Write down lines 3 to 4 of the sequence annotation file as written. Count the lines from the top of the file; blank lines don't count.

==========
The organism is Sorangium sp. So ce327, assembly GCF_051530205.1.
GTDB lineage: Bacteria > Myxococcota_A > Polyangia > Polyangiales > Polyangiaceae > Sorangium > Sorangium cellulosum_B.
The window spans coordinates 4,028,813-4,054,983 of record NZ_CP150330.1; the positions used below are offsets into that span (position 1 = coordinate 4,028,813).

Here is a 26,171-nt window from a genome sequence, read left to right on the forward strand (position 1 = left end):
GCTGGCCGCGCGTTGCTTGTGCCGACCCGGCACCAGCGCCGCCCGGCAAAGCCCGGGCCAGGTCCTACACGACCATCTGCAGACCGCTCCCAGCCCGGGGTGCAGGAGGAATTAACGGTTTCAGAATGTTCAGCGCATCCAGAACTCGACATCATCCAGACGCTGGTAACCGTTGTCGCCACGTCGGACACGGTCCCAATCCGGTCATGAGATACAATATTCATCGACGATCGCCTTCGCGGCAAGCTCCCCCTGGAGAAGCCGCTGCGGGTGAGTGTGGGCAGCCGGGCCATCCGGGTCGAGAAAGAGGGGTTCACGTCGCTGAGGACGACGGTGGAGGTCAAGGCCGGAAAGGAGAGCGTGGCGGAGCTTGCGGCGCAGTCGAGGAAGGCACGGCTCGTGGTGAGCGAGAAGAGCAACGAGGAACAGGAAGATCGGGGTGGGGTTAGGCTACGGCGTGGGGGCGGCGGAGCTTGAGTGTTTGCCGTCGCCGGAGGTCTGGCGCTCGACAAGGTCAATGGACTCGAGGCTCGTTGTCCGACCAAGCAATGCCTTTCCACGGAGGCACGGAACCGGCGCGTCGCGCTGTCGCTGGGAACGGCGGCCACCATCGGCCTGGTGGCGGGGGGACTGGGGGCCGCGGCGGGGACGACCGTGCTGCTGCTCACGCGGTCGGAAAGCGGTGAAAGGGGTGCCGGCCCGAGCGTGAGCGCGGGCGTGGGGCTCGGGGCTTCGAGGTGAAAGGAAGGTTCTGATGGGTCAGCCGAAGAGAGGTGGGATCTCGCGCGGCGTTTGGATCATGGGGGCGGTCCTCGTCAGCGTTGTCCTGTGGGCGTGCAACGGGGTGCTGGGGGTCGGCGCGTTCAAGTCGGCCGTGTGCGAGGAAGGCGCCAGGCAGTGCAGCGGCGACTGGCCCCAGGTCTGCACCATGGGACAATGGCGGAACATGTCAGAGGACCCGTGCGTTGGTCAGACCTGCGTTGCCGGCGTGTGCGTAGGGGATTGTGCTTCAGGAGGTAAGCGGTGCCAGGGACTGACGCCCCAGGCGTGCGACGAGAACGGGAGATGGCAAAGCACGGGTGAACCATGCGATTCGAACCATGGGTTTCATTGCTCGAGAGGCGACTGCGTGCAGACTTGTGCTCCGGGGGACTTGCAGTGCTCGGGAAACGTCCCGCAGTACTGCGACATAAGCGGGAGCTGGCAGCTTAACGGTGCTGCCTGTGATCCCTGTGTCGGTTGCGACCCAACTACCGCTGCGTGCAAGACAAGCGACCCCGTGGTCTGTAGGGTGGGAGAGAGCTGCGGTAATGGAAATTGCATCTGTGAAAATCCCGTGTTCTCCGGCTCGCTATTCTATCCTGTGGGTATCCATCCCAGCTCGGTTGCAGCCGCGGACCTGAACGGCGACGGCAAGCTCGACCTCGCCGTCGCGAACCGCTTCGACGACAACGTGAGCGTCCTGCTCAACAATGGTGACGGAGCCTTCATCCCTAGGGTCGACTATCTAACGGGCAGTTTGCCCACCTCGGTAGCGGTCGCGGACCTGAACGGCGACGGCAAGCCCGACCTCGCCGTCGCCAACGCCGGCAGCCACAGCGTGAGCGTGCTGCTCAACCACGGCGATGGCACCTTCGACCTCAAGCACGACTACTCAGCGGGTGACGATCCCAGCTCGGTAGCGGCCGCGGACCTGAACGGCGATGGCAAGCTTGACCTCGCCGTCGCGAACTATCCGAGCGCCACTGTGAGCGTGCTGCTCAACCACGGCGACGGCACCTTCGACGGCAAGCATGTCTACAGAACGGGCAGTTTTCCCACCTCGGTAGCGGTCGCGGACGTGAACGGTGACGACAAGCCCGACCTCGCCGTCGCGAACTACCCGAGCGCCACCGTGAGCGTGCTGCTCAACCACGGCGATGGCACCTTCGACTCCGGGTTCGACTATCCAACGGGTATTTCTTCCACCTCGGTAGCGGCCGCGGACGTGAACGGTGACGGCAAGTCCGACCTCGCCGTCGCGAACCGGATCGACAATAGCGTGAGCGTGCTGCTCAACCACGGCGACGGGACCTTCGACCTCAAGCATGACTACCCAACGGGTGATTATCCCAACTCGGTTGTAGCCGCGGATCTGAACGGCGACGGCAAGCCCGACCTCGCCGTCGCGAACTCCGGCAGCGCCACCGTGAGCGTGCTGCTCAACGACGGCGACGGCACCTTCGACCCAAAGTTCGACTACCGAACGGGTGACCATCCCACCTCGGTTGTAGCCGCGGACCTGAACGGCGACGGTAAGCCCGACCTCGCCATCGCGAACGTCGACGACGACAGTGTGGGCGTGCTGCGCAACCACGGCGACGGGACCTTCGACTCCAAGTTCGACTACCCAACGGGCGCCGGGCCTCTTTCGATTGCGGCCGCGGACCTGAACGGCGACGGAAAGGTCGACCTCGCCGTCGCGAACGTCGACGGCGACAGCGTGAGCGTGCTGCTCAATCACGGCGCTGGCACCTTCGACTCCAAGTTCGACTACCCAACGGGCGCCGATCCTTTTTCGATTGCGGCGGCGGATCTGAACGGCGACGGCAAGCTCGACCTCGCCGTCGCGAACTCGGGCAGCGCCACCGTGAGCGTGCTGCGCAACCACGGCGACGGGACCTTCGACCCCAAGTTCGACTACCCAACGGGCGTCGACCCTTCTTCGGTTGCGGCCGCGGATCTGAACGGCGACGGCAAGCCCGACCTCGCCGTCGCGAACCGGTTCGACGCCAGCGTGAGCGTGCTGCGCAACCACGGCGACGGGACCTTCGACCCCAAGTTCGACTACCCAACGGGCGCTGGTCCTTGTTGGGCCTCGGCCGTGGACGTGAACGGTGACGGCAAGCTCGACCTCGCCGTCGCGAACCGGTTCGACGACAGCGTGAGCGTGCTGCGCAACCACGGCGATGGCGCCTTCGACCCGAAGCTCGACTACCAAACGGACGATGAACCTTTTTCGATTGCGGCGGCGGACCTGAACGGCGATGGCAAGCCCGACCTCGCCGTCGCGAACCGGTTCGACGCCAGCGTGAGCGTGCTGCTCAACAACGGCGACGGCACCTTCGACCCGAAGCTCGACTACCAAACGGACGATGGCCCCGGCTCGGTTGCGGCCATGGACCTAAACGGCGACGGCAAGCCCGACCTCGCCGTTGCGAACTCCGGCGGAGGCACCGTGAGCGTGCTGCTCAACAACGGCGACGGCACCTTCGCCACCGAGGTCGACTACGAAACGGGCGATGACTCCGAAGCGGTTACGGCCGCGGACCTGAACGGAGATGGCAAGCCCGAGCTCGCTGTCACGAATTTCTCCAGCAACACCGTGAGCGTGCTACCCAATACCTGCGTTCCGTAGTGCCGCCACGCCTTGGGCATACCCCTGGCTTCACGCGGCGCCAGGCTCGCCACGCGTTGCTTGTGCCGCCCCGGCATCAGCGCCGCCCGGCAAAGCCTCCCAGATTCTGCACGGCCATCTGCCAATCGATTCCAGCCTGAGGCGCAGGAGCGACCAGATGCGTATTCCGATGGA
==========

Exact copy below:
The window spans coordinates 4,028,813-4,054,983 of record NZ_CP150330.1; the positions used below are offsets into that span (position 1 = coordinate 4,028,813).

Here is a 26,171-nt window from a genome sequence, read left to right on the forward strand (position 1 = left end):